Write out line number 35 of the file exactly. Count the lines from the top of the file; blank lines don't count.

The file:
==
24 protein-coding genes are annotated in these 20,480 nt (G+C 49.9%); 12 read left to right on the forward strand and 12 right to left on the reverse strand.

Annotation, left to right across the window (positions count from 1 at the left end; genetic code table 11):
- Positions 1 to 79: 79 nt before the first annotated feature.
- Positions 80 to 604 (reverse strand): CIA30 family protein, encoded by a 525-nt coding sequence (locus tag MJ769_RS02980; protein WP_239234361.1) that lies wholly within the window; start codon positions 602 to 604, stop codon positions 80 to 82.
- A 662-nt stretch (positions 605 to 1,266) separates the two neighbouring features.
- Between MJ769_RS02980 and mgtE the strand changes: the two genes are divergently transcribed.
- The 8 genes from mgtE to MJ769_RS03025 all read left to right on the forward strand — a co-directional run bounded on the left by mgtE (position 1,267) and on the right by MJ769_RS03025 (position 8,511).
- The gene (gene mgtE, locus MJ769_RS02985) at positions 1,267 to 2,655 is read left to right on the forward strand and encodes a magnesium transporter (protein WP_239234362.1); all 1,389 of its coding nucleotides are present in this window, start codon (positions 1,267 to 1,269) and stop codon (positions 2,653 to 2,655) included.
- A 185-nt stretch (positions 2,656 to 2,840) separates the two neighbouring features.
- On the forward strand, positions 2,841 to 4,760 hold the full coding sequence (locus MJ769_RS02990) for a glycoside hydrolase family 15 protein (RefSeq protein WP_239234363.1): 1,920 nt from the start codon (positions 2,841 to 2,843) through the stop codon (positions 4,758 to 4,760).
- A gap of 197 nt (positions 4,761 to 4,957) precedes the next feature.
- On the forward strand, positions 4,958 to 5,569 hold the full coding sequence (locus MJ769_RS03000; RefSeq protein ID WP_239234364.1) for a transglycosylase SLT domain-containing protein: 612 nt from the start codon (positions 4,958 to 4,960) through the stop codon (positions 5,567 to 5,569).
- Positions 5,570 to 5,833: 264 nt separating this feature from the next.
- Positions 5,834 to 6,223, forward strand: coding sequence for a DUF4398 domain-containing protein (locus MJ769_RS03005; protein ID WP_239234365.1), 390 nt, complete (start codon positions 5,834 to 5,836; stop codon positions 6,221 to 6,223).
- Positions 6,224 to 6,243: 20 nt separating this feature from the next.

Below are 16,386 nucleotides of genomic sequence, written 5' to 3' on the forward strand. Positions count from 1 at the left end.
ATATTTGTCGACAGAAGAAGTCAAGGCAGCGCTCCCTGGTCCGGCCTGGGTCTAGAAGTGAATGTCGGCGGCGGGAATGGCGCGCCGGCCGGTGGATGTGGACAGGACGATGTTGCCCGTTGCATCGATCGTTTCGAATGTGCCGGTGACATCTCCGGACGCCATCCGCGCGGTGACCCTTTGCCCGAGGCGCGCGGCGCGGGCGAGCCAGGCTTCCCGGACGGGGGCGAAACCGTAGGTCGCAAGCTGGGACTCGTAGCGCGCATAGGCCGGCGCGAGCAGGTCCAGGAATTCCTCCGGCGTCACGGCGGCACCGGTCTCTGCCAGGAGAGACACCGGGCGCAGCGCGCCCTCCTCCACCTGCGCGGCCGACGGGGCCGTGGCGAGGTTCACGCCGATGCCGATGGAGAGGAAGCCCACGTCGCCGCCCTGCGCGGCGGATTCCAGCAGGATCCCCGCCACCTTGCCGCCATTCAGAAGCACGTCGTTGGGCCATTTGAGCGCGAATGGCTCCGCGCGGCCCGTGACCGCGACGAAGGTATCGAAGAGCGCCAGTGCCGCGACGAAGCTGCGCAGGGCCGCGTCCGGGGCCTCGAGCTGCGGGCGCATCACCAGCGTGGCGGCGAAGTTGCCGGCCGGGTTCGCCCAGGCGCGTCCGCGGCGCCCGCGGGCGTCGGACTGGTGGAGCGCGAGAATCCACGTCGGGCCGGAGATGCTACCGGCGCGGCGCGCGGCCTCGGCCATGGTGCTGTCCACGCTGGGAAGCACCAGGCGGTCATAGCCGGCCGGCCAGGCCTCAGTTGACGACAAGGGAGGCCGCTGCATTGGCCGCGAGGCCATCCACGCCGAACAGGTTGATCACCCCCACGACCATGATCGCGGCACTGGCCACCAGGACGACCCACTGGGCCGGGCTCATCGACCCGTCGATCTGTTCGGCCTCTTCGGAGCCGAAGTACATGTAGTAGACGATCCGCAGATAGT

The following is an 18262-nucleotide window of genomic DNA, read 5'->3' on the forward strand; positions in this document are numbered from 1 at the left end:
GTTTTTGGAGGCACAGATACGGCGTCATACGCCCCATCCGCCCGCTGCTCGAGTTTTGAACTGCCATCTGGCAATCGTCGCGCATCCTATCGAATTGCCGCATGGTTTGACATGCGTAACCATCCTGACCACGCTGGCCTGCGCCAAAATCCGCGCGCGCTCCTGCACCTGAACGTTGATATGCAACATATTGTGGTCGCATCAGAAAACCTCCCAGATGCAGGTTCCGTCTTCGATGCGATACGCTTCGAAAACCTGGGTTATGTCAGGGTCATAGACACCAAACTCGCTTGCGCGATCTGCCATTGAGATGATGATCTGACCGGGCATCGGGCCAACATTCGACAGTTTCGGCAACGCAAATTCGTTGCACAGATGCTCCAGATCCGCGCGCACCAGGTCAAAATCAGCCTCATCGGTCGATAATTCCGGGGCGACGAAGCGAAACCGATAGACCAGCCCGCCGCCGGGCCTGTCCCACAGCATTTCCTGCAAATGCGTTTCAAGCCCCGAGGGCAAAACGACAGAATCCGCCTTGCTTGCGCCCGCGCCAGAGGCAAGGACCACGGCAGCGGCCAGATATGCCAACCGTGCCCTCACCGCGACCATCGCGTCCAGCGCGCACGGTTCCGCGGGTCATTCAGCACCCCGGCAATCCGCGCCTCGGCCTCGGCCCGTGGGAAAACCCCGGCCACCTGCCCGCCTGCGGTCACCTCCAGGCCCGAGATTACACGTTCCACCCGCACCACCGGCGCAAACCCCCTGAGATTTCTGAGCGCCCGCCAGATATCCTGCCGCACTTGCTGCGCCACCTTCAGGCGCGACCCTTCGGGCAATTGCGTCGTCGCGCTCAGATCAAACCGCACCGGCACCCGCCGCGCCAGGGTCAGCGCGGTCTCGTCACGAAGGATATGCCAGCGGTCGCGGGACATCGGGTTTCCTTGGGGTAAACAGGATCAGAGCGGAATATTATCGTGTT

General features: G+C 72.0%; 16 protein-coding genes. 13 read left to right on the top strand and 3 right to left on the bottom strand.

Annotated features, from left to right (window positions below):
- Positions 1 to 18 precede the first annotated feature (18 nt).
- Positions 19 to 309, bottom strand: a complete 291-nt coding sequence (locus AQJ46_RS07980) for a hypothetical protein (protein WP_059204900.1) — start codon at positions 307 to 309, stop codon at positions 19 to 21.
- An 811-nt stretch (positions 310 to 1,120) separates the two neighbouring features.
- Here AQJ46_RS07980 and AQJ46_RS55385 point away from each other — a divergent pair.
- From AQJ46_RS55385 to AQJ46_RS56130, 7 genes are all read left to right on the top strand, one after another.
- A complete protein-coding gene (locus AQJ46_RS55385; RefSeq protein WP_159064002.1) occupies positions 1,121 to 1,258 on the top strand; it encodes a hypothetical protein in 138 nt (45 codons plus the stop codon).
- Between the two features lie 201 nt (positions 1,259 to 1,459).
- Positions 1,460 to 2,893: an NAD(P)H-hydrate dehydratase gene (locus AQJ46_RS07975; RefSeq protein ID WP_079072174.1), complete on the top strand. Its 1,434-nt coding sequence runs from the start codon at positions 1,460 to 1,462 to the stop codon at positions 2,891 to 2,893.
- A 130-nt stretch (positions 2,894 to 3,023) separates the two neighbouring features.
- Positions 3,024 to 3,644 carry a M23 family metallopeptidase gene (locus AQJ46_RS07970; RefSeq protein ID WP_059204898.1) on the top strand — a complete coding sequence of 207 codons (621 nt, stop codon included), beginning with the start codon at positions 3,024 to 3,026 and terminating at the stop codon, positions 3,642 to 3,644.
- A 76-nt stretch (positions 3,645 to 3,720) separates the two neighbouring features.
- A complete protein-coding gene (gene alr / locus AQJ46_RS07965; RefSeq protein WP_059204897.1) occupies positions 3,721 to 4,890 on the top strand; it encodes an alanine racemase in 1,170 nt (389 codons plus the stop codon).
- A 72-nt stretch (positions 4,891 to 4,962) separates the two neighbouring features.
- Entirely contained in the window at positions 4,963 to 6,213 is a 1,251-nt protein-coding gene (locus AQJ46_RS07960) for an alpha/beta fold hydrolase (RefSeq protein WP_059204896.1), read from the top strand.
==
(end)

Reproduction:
- Entirely contained in the window at positions 4,963 to 6,213 is a 1,251-nt protein-coding gene (locus AQJ46_RS07960) for an alpha/beta fold hydrolase (RefSeq protein WP_059204896.1), read from the top strand.